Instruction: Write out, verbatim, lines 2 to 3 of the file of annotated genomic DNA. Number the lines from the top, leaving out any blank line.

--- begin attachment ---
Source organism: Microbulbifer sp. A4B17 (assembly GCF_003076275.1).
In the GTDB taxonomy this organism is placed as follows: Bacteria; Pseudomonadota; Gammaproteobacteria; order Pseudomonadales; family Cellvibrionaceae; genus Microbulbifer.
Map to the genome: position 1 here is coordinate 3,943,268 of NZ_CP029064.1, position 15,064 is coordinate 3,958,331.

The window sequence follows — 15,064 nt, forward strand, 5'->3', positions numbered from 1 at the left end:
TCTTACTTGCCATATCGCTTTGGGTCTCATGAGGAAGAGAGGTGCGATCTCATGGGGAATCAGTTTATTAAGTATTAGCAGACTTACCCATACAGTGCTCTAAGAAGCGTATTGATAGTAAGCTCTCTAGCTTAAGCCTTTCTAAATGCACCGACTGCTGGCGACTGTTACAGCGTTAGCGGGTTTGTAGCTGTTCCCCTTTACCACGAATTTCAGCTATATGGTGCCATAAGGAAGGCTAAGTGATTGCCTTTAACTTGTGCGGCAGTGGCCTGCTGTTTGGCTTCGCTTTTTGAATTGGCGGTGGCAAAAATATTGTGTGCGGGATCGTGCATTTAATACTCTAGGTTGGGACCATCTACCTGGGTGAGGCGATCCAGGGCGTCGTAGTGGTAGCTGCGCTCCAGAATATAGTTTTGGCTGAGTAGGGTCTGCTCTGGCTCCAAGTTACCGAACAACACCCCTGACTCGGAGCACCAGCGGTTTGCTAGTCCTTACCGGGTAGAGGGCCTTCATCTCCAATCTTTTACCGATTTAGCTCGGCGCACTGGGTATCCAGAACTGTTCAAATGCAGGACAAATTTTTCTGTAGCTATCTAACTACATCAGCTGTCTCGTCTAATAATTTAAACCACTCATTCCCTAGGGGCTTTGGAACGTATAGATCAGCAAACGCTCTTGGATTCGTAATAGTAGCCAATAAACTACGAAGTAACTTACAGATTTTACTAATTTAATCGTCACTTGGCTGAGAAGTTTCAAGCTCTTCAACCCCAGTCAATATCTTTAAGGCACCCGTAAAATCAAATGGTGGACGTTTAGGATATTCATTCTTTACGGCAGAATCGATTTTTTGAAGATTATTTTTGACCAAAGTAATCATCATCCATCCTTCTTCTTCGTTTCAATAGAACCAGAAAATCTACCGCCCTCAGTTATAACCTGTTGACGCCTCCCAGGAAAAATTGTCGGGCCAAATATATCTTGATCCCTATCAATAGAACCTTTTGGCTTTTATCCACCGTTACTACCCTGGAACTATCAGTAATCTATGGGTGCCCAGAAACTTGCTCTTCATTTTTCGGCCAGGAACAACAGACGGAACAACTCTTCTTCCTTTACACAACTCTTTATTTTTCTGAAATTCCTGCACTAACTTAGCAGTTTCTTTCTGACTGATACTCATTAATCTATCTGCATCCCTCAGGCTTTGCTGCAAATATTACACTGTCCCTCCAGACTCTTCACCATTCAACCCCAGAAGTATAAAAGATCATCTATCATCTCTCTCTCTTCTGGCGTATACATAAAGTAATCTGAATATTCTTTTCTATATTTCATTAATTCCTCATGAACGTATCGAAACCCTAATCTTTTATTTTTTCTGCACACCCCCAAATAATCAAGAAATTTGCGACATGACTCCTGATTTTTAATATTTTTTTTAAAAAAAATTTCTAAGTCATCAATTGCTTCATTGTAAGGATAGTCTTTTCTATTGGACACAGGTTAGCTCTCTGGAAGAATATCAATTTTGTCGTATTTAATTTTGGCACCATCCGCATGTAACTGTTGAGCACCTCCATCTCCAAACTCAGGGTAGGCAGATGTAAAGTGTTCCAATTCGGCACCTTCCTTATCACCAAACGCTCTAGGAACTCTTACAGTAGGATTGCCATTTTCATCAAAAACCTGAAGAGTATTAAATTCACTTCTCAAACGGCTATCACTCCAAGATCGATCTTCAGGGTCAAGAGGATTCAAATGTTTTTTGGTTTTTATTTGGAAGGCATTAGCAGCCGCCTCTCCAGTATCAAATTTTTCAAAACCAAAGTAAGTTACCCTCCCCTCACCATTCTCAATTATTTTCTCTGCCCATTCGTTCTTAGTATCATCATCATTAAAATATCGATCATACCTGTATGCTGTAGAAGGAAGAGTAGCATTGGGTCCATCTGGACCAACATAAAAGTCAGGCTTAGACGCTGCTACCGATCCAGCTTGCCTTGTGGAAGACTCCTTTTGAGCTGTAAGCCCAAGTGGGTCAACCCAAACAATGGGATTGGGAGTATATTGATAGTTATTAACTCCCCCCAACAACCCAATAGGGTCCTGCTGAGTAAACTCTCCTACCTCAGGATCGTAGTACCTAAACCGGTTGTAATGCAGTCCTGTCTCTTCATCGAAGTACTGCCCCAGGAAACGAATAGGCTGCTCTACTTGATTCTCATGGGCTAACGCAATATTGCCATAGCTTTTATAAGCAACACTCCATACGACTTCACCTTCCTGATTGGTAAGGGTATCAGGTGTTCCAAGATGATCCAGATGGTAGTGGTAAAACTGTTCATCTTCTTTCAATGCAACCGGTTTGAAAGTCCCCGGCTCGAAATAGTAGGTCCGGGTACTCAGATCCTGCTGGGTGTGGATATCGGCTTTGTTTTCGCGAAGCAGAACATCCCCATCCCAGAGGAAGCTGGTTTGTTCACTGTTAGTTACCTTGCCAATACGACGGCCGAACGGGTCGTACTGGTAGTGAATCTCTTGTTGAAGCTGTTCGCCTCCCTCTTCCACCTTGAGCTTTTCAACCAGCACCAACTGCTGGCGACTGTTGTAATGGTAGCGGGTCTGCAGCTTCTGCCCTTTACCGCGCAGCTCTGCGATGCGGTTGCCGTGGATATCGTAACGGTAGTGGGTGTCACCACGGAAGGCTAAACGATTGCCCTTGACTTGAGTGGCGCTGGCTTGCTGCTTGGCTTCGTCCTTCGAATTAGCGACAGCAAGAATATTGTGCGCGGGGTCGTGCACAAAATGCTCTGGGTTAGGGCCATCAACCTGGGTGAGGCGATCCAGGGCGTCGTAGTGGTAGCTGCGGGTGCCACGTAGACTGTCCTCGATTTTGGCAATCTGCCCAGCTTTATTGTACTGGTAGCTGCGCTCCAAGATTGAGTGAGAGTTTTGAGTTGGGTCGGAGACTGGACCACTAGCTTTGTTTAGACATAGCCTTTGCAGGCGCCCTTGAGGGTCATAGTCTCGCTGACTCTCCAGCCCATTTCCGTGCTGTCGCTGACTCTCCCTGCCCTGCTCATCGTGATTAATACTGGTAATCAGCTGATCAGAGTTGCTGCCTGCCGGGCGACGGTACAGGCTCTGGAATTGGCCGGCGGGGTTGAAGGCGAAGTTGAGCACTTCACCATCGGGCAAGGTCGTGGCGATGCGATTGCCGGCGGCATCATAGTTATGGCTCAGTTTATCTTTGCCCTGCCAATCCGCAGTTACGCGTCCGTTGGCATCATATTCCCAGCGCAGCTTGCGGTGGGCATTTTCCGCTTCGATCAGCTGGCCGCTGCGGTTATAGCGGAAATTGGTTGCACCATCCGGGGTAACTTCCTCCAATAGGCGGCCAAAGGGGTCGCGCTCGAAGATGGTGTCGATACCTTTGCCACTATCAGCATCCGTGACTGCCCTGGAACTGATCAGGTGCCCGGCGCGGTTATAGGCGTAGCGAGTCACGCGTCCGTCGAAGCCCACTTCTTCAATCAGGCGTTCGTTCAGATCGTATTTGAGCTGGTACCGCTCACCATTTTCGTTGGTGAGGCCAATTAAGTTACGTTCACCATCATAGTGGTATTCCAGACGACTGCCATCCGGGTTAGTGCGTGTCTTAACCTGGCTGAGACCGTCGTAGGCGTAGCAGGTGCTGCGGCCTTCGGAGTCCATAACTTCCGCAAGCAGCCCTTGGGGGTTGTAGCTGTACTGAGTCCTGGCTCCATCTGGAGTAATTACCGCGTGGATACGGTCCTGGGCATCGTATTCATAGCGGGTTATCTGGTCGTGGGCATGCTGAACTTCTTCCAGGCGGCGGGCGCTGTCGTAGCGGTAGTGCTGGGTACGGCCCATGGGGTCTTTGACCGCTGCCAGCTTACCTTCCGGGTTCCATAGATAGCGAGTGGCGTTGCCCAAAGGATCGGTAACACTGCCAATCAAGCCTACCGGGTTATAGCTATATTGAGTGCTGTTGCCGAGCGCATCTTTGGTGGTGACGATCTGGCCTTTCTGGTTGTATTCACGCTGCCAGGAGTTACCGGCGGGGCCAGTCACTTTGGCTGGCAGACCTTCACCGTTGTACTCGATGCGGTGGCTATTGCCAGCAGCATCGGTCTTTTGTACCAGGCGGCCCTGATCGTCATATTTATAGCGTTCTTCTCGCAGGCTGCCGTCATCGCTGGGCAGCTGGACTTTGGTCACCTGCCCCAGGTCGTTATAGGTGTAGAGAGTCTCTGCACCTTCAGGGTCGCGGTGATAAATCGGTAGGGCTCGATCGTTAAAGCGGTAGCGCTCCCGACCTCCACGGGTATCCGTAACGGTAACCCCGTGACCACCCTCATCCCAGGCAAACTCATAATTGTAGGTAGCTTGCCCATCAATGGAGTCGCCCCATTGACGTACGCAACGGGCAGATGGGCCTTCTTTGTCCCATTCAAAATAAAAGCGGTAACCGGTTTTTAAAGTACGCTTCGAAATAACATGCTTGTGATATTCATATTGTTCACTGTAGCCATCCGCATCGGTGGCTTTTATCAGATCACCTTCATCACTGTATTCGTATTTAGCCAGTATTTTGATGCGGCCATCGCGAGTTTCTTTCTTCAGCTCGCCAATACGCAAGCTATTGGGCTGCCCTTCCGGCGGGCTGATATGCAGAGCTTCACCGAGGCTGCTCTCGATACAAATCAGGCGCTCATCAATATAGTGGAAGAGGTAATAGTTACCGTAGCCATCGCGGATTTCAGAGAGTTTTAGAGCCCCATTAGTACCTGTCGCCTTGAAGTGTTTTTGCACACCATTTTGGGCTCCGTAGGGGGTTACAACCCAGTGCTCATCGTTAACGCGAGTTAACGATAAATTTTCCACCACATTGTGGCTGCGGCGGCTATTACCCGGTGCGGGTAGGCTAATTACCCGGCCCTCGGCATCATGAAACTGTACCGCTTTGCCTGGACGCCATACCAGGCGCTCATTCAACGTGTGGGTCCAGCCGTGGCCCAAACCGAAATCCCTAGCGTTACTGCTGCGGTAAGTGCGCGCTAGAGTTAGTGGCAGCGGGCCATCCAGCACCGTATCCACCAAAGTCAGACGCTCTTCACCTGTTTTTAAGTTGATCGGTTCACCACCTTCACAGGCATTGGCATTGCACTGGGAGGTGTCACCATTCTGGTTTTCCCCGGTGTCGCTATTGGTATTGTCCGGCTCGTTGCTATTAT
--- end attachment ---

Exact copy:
In the GTDB taxonomy this organism is placed as follows: Bacteria; Pseudomonadota; Gammaproteobacteria; order Pseudomonadales; family Cellvibrionaceae; genus Microbulbifer.
Map to the genome: position 1 here is coordinate 3,943,268 of NZ_CP029064.1, position 15,064 is coordinate 3,958,331.